I spend about $100/month on day-to-day transit, which includes getting two and from work, and moving around the city for events and parties. I do carpool to work about half the time, but mainly because it saves me about an hour a day and is much cheaper. Plus, my carpool buddy would be driving regardless of whether or not I accompanied him, so I don't feel like I'm negatively impacting the environment.
     
  22. leekohler macrumors G5

    leekohler

    Joined:
    Dec 22, 2004
    Location:
    Chicago, Illinois
    #22
    Here in Chicago it's about the same as NYC- you won't want a car. It's too expensive and impractical. I haven't owned one in over 8 years now. I can't imagine ever owning a car again. They are the worst place I can think of for your money to go.

    The transportation is good here. If I ever need a car to go out of town, I rent one. Good for you if leave Ohio too. ;) I grew up there. You aren't going to believe how good life can be outside of that state.

    Oh- I spend $80 a month on transportation. You can't beat that.
     
  23. iToaster macrumors 68000

    iToaster

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    May 3, 2007
    Location:
    In front of my MacBook Pro
    #23
    The New York Subway is very nice. I go there quite often, and to tell the truth, I am a "metrophile." My number one aspiration is to become a NYC subway train operator... that's a dif. story. NYC is building more onto the subway and working to make it better and more efficient. The reason it's crowded is because the trains run 8-10 blocks apart, being that there is not a system employed yet to know their exact location, but the MTA is working on that. Just as well, they are currently constructing the Second Avenue line to help with the crowding, it will begin to function around 2014, with it being whole around 2020. The NYC subway is getting better, just give it some time.
     
  24. killerrobot macrumors 68020

    killerrobot

    Joined:
    Jun 7, 2007
    Location:
    127.0.0.1
    #24
    Spain has some of the best public transportation ever (in my opinion of course). Even the po-dunk towns have decent bus system, or are so small you can just walk from end to end in five minutes.:)

    In Madrid with the Metro and Buses you can go anywhere (even the moon) for around a euro. I've needed a car twice since I've lived here, and I just rented one for the day (around 50 euros).

    Even in cities without good public transportation, it depends on where you live whether you need a car or not. A lot of cities are trying to re-urbanize and make the city livable to help stop urban sprawl, and you can generally find everything you need, if its done right, within a 5 block radius. But of course where you work/go to school can come into play as well.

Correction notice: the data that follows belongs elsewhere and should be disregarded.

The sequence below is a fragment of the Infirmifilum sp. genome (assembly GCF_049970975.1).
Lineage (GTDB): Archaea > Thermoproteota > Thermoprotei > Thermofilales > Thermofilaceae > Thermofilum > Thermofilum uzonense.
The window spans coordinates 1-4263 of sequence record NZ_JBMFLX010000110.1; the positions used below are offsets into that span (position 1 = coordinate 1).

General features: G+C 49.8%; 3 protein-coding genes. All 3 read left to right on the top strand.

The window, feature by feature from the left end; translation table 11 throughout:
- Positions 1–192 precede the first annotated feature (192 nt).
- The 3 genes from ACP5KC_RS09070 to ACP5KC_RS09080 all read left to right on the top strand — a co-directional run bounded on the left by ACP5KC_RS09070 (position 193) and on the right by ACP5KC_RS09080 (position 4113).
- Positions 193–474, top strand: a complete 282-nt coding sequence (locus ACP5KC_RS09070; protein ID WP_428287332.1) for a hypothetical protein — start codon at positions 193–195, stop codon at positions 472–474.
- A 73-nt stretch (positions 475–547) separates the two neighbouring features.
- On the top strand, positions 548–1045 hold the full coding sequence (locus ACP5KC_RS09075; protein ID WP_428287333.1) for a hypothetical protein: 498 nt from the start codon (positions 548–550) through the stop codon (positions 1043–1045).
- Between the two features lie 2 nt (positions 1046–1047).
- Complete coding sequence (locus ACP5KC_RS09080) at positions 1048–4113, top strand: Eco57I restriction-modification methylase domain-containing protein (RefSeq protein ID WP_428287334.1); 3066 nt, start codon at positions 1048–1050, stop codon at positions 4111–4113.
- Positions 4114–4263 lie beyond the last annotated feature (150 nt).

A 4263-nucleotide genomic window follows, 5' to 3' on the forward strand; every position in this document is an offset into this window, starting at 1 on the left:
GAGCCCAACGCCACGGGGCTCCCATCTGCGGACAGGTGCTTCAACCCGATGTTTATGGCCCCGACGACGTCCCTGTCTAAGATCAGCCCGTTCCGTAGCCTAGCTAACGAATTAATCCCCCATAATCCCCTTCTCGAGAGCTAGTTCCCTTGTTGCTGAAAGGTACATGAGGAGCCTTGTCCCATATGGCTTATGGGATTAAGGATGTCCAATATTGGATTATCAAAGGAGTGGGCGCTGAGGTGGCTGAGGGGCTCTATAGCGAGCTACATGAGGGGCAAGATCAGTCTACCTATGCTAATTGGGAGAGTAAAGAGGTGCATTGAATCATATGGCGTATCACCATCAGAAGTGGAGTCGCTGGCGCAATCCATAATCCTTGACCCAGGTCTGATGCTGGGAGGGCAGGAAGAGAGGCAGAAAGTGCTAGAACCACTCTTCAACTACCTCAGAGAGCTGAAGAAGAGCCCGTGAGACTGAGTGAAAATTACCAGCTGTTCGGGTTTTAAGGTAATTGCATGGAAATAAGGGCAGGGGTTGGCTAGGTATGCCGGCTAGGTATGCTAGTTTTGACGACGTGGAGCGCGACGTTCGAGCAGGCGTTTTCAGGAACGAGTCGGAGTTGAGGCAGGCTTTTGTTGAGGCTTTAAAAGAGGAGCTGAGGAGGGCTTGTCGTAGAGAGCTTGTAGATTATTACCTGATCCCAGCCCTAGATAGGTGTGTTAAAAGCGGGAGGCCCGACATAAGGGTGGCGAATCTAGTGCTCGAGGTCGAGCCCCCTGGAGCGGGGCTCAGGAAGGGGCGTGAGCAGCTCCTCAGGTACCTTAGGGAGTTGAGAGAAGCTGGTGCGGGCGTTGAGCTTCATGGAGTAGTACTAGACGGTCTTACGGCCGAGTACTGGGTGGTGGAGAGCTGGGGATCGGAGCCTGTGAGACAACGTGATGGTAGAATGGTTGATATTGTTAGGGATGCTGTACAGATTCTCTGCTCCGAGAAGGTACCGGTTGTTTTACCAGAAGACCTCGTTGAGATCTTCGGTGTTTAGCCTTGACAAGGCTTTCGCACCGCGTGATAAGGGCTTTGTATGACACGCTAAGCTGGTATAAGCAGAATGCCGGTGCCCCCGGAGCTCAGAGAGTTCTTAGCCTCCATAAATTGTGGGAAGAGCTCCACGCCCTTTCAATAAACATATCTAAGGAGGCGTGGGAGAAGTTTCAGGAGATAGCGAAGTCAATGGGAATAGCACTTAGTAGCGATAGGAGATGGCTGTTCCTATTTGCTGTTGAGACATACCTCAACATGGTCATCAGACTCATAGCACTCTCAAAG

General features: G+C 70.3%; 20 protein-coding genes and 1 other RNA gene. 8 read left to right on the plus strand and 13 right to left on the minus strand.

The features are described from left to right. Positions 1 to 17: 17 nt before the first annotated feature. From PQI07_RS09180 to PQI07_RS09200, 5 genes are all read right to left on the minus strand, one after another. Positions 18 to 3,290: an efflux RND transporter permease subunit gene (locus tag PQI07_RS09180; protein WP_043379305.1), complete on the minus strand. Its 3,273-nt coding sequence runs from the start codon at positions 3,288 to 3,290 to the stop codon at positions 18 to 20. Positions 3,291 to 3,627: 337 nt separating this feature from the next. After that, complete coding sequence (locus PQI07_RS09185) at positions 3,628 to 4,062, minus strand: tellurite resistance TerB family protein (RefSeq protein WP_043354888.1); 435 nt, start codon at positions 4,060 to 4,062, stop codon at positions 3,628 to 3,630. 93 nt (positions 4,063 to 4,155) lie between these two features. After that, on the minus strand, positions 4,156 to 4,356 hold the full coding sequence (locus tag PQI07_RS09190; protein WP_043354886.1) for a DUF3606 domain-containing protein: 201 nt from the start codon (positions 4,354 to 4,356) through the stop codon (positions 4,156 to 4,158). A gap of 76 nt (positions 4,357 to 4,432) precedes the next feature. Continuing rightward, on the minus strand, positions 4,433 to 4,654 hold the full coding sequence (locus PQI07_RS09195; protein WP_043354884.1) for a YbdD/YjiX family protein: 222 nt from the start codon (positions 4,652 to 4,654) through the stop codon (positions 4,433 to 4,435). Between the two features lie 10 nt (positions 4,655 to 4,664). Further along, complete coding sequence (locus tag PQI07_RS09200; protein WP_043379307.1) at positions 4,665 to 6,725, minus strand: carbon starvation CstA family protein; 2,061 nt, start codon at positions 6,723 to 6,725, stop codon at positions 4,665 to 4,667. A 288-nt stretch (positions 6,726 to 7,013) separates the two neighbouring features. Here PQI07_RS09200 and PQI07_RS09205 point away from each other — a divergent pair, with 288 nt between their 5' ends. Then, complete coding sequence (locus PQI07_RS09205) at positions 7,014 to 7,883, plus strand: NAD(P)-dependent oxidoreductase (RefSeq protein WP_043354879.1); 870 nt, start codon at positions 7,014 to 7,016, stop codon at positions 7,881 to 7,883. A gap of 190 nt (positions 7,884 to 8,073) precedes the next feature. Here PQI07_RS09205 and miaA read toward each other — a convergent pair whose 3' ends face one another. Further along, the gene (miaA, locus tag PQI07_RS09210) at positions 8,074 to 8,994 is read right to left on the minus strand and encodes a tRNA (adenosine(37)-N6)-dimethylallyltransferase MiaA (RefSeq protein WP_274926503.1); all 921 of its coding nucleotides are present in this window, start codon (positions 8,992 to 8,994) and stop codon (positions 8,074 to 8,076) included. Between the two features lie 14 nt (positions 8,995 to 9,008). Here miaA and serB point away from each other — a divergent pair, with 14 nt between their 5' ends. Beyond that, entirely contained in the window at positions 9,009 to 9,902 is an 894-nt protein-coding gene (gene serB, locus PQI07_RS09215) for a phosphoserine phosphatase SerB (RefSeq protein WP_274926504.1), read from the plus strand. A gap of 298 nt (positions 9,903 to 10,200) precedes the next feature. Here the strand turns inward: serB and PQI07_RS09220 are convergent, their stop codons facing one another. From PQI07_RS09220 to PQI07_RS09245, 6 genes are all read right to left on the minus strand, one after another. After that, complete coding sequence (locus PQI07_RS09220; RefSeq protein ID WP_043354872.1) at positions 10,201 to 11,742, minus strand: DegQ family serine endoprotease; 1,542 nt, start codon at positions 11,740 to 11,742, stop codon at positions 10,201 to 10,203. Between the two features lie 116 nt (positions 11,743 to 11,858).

So, choose carefully where you live and you can save some major money (insurance depending on age/record/car/coverage 500 - 3,000, gas-another 1000-3000 a year, car payment 7,000-10,000 per year).

    Disclaimer: the quoted prices might vary depending on your habits (if you buy a porsche or a ford, you drive 600 miles a week or 50, you are 17 with 5 speeding tickets vs 30 married with 2 kids no tickets etc...) and are just there for some idea.
     
  25. ravenvii macrumors 604

    ravenvii

    Joined:
    Mar 17, 2004
    Location:
    Melenkurion Skyweir
    #25
    I grew up on Long Island, so I know how awesome NYC is.

    I went to university in Washington, DC. The city sucks at first glance (well, after you finish with the sights) but if you dig a bit deeper, you find that DC can be a cool place - many good bars and restaurants. Anyway, back to the point, the public transportation there isn't bad, I never had a car and never needed one. There's some areas of the city that's hard to get to with public transportation, but most places that are worth going to are easily accessible with the Metro.

    I will be moving to San Francisco in a month for law school. I visited there to scope it out, and the public transportation there is a bit confusing, but seems decent. They are all a bit confusing at first, but when you get used to it, you couldn't imagine being confused ;)

    I also visited Los Angeles, and to be honest, I don't like the city. The public transportation is what I call "umm... this is LA, and this is it?" And most of LA doesn't even look like a city!

    I visited London and Paris recently. London has a very nice underground system. Very compact and strange-looking :)D) and confusing as hell. But it's like the above, you just have to get used to it. It covers a lot of areas, so it seems pretty nice. I haven't used it much, however. I just walk :)

    As for Paris... very interesting, needless to say. It's very similar to New York's subway in many ways, and looks much older, and looks like it's in much more of need of renovations. But it's functional at least, and I used it a lot to see as much of the city as I can in one day. (Yes, ONE day. Ain't enough, I gotta get back there someday).

    I really want to visit Chicago one day. Sounds like an awesome place.